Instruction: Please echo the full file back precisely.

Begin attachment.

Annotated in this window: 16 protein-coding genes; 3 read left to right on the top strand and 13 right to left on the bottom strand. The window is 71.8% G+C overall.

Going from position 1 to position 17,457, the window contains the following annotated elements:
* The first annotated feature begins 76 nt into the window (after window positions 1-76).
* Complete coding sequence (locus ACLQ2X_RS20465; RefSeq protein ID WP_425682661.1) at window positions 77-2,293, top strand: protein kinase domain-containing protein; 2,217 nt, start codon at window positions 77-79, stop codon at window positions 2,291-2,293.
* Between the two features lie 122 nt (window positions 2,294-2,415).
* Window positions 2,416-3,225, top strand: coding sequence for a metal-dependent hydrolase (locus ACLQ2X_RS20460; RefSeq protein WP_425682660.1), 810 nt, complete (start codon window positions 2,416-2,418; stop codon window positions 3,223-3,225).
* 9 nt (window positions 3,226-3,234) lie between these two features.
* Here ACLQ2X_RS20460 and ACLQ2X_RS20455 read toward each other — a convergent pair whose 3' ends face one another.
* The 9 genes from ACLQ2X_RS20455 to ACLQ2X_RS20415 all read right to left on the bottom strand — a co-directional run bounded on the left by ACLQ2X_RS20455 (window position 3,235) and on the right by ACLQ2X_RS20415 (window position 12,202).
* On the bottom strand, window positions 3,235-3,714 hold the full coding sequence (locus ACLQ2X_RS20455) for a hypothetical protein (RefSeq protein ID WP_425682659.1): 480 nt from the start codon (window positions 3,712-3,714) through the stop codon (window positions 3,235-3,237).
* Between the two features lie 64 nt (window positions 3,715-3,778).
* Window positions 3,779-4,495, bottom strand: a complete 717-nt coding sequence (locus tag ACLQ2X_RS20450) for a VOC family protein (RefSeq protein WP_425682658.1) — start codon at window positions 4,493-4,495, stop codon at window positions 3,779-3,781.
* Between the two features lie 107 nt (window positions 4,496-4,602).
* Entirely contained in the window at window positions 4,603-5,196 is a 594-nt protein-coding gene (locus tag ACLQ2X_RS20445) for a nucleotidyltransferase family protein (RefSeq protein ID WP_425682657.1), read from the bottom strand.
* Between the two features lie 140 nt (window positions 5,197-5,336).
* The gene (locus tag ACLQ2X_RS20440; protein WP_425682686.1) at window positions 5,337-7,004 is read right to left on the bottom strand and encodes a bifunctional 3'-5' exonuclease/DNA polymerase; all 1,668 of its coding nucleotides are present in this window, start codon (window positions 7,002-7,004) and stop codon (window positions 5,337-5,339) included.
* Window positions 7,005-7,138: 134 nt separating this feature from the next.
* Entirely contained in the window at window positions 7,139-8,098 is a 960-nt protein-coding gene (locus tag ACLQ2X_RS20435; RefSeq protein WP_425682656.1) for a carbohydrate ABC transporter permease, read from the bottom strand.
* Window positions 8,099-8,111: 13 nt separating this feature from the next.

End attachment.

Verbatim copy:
Annotated in this window: 16 protein-coding genes; 3 read left to right on the top strand and 13 right to left on the bottom strand. The window is 71.8% G+C overall.

Going from position 1 to position 17,457, the window contains the following annotated elements:
* The first annotated feature begins 76 nt into the window (after window positions 1-76).
* Complete coding sequence (locus ACLQ2X_RS20465; RefSeq protein ID WP_425682661.1) at window positions 77-2,293, top strand: protein kinase domain-containing protein; 2,217 nt, start codon at window positions 77-79, stop codon at window positions 2,291-2,293.
* Between the two features lie 122 nt (window positions 2,294-2,415).
* Window positions 2,416-3,225, top strand: coding sequence for a metal-dependent hydrolase (locus ACLQ2X_RS20460; RefSeq protein WP_425682660.1), 810 nt, complete (start codon window positions 2,416-2,418; stop codon window positions 3,223-3,225).
* 9 nt (window positions 3,226-3,234) lie between these two features.
* Here ACLQ2X_RS20460 and ACLQ2X_RS20455 read toward each other — a convergent pair whose 3' ends face one another.
* The 9 genes from ACLQ2X_RS20455 to ACLQ2X_RS20415 all read right to left on the bottom strand — a co-directional run bounded on the left by ACLQ2X_RS20455 (window position 3,235) and on the right by ACLQ2X_RS20415 (window position 12,202).
* On the bottom strand, window positions 3,235-3,714 hold the full coding sequence (locus ACLQ2X_RS20455) for a hypothetical protein (RefSeq protein ID WP_425682659.1): 480 nt from the start codon (window positions 3,712-3,714) through the stop codon (window positions 3,235-3,237).
* Between the two features lie 64 nt (window positions 3,715-3,778).
* Window positions 3,779-4,495, bottom strand: a complete 717-nt coding sequence (locus tag ACLQ2X_RS20450) for a VOC family protein (RefSeq protein WP_425682658.1) — start codon at window positions 4,493-4,495, stop codon at window positions 3,779-3,781.
* Between the two features lie 107 nt (window positions 4,496-4,602).
* Entirely contained in the window at window positions 4,603-5,196 is a 594-nt protein-coding gene (locus tag ACLQ2X_RS20445) for a nucleotidyltransferase family protein (RefSeq protein ID WP_425682657.1), read from the bottom strand.
* Between the two features lie 140 nt (window positions 5,197-5,336).
* The gene (locus tag ACLQ2X_RS20440; protein WP_425682686.1) at window positions 5,337-7,004 is read right to left on the bottom strand and encodes a bifunctional 3'-5' exonuclease/DNA polymerase; all 1,668 of its coding nucleotides are present in this window, start codon (window positions 7,002-7,004) and stop codon (window positions 5,337-5,339) included.
* Window positions 7,005-7,138: 134 nt separating this feature from the next.
* Entirely contained in the window at window positions 7,139-8,098 is a 960-nt protein-coding gene (locus tag ACLQ2X_RS20435; RefSeq protein WP_425682656.1) for a carbohydrate ABC transporter permease, read from the bottom strand.
* Window positions 8,099-8,111: 13 nt separating this feature from the next.